Work has begun on the Stepney Heritage Trail Gazebo/Information Kiosk on the Stepney Green.
The structure, a 16’ diameter Heritage Bell, eight-sided gazebo, arrived in pieces at the Stepney Green via tractor-trailer and was unloaded by a small army of S.O.S. members.
The foundation and cement pad have been dug and poured and is now ready to construct the gazebo. Al Cortina and Dave Mackie volunteered their time to dig the foundation, frame it out and pour the cement pad for the gazebo.
Stone dust was spread into position surrounding the pad where a brick walk will be installed for visitors to walk around the outside of the gazebo/information kiosk and read the Stepney Heritage Trail history panels.
The structure goes up. Cal Mooney, a Stepney resident and quality builder and Cal’s helper, Dunbar Hough, volunteered to help with the assembly. The column bases were set into place and the column beam assemblies installed to insure the angle and position of the columns. The columns then had to set up and cure into their permanent positions before construction could continue.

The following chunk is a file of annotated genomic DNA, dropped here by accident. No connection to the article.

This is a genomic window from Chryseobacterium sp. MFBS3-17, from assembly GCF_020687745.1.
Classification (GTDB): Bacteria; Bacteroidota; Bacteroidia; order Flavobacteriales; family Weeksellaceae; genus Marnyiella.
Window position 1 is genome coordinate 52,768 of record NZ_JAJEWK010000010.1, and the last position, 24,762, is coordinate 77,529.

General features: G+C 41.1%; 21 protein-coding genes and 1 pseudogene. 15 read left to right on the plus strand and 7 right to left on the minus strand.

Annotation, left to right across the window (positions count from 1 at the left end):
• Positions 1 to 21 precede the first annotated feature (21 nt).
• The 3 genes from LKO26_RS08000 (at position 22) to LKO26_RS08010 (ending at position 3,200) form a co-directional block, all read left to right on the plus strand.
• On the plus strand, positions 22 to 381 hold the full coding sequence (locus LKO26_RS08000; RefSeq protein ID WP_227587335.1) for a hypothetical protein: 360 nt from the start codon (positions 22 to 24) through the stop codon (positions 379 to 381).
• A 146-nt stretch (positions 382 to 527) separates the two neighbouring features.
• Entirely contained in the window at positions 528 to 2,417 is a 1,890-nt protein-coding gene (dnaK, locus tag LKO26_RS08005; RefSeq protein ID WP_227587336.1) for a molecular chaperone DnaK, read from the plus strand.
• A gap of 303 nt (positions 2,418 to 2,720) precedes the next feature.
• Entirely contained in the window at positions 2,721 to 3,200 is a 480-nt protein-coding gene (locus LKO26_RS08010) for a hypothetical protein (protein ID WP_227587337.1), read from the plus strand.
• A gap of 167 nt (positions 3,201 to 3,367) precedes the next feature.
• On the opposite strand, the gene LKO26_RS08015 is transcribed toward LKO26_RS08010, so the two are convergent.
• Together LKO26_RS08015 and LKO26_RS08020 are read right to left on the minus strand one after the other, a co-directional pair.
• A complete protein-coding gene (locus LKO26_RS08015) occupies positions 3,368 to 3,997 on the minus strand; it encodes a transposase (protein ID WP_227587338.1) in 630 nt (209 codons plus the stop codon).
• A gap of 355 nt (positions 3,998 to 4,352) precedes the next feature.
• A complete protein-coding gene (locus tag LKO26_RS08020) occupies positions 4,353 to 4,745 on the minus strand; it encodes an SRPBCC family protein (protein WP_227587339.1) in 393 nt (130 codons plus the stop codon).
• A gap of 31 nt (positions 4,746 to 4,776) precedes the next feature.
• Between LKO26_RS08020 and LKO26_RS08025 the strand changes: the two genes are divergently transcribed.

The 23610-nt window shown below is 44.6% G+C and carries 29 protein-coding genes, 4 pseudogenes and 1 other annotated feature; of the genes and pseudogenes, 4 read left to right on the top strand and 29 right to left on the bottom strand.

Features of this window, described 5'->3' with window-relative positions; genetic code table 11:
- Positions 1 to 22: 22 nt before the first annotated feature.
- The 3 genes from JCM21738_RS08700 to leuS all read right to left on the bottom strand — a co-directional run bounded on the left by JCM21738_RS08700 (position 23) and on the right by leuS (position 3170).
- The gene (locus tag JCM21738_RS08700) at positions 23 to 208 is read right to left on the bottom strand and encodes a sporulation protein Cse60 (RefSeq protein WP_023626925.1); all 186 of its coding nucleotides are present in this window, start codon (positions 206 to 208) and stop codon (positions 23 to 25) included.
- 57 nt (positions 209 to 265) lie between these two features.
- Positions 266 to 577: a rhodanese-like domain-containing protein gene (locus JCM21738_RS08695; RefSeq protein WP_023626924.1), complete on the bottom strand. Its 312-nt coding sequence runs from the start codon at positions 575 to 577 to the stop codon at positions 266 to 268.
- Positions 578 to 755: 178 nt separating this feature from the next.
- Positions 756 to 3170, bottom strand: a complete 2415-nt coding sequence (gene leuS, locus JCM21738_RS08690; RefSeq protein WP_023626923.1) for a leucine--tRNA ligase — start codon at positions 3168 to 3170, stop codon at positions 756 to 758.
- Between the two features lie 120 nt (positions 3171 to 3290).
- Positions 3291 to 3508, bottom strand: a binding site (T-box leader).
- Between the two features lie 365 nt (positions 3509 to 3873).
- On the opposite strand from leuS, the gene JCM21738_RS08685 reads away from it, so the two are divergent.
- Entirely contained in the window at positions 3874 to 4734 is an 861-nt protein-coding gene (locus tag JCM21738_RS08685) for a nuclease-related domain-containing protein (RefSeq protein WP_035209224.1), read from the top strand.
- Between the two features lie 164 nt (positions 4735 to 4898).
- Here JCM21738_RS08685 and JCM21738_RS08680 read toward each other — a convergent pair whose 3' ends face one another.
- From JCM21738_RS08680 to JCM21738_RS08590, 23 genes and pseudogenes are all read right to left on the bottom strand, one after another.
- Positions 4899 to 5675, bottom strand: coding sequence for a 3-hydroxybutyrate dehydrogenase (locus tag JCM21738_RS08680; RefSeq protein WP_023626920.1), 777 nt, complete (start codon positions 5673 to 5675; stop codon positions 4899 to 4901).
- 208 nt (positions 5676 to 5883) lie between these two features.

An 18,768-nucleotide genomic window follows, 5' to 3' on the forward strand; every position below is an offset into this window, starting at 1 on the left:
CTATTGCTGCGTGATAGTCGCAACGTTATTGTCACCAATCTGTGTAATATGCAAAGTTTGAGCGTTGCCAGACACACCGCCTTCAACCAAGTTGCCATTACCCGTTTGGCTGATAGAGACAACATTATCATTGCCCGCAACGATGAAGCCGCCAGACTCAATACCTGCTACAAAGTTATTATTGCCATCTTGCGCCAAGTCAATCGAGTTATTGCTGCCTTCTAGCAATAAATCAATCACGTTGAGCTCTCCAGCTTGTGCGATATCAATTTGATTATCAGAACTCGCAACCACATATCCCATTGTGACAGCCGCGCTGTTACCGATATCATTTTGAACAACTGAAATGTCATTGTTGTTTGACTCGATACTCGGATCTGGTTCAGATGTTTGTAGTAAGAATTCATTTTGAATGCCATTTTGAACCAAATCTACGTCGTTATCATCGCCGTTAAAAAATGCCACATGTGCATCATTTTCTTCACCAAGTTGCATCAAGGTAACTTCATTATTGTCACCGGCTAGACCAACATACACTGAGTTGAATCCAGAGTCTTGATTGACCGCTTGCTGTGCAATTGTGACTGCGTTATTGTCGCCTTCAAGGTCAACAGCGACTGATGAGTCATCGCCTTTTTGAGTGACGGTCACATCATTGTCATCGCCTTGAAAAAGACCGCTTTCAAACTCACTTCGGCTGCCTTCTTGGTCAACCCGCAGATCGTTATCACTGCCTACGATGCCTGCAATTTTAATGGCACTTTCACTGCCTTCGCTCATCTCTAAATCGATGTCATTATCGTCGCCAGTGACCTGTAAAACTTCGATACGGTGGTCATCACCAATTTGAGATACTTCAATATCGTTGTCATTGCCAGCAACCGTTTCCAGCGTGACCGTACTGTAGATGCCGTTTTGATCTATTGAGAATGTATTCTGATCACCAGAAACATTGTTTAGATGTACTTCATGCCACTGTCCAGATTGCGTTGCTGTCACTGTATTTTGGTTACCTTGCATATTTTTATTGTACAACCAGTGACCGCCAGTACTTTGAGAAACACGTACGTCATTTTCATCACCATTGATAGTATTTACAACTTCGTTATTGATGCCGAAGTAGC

Volunteerism excels in Stepney. Bob Baker, a local builder was driving by when he spotted fellow builder, Cal Mooney assisting Joel Leneker and Lee Hossler with the building of the new gazebo/information kiosk. Bob pitched in and just in time to help set the columns and place the capitol pieces on top of the columns.
Raising the Roof: A dedicated group of seven volunteers used their expertise to raise the eight sections of the Gazebo roof. Section by section, they went into place like a puzzle until the final piece slipped into place. Ned Steinmetz furnished the Brown Memorial crane to hoist the roof sections into place. Scaffolding from Taylor Rental provided the platform for contractors Cal Mooney and Bob Baker to fasten the sections to the base. SOS members Pete Wootton, Greg Loehr, Lee Hossler and Joel Leneker assisted from the ground and ladders. Sisters from the Our Lady of the Rosary supplied much needed refreshments and our resident photographer Evelyn Pravecek photographed the progress of construction.